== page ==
Fifty Mountain was, to say the least, a disappointment. The view was fantastic, but the campground was truly ugly, surrounded by burned trees from a fire in the late 90's. It actualy violates much of what I know about camping to set up a tent surrounded by that much dead forest. This was also where I discovered my second (minor) disaster of the trip- I left my rope & caribiner for hanging food back at Granite Park. From here on, I'd be using ground level lockups where they existed, or tieing together the strings from my tent flaps where they didn't.
A word about Glacier campsites- the standard model is 2-6 sites, sometimes a little close together, but with brush between them. Usually there's a separation of about a hundred feet to the food preparation area, and further separation from the food hanging/storage areas. You're not allowed to cook or have any food near the tents, to help prevent attracting bears. A fine plan. It also promotes a community atmosphere, meeting up with other campers at the food prep area for dinner.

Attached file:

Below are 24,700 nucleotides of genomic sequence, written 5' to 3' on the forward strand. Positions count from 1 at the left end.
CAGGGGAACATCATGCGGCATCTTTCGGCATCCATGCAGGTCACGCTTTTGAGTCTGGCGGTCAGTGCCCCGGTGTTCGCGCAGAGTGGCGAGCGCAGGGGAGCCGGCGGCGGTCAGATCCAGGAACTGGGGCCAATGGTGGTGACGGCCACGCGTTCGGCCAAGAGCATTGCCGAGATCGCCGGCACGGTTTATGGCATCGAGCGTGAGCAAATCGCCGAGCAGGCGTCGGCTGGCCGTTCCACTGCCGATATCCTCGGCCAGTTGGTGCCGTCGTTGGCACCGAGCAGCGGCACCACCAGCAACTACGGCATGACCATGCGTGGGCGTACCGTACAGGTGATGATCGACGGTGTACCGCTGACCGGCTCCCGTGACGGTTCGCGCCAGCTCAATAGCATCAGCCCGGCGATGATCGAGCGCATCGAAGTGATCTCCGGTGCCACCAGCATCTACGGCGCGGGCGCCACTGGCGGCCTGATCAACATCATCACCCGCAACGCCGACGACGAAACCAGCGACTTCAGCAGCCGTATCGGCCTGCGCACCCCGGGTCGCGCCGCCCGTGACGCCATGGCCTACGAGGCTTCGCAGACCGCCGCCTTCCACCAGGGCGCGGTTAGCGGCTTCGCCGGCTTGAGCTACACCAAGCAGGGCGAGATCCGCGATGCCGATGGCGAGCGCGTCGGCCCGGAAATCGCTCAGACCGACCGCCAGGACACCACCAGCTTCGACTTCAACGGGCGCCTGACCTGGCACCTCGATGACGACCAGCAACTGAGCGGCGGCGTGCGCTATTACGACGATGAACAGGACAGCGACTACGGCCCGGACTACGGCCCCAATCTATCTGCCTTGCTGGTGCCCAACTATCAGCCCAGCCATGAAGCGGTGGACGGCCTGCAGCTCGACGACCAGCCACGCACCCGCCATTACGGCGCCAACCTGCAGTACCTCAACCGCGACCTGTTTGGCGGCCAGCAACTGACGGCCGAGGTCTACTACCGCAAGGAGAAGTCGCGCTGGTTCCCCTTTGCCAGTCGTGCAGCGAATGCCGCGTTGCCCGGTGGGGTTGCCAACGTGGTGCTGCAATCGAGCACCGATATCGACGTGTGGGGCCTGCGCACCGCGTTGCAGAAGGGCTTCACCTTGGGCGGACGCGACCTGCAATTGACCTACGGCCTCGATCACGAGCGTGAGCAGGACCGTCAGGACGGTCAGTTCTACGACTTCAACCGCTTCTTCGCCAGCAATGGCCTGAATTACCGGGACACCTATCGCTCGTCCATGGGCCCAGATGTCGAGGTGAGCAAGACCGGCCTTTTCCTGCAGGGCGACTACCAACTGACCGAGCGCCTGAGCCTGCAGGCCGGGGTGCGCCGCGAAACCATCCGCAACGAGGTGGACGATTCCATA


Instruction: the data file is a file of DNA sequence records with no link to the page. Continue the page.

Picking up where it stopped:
Day 3 was a long day, 9 miles, losing then regaining 2000' on the way to Stoney Indian Lake. Even with the altitude change, it didn't feel nearly as bad as the day before.
It's another great hike down from the Highline into the Waterton Valley, but again it's a little scary with dense, bear-hiding brush encroaching on the entire length of the trail. At the bottom is the Waterton River, heading north toward Kootenai and beyond to Canada. (Glacier Park shares a border with Waterton Lakes Park, and is dedicated as an International Peace Park.)
Before Kootenai, I turn off to the east and begin climbing again, toward Stoney Indian Lake.
In a park full of superlatives, Stoney Indian is in a class by itself. The lake is just beautiful, nestled 800' below the pass. It's a little cold for swimming, but the cold water felt great on my feet after the long climb.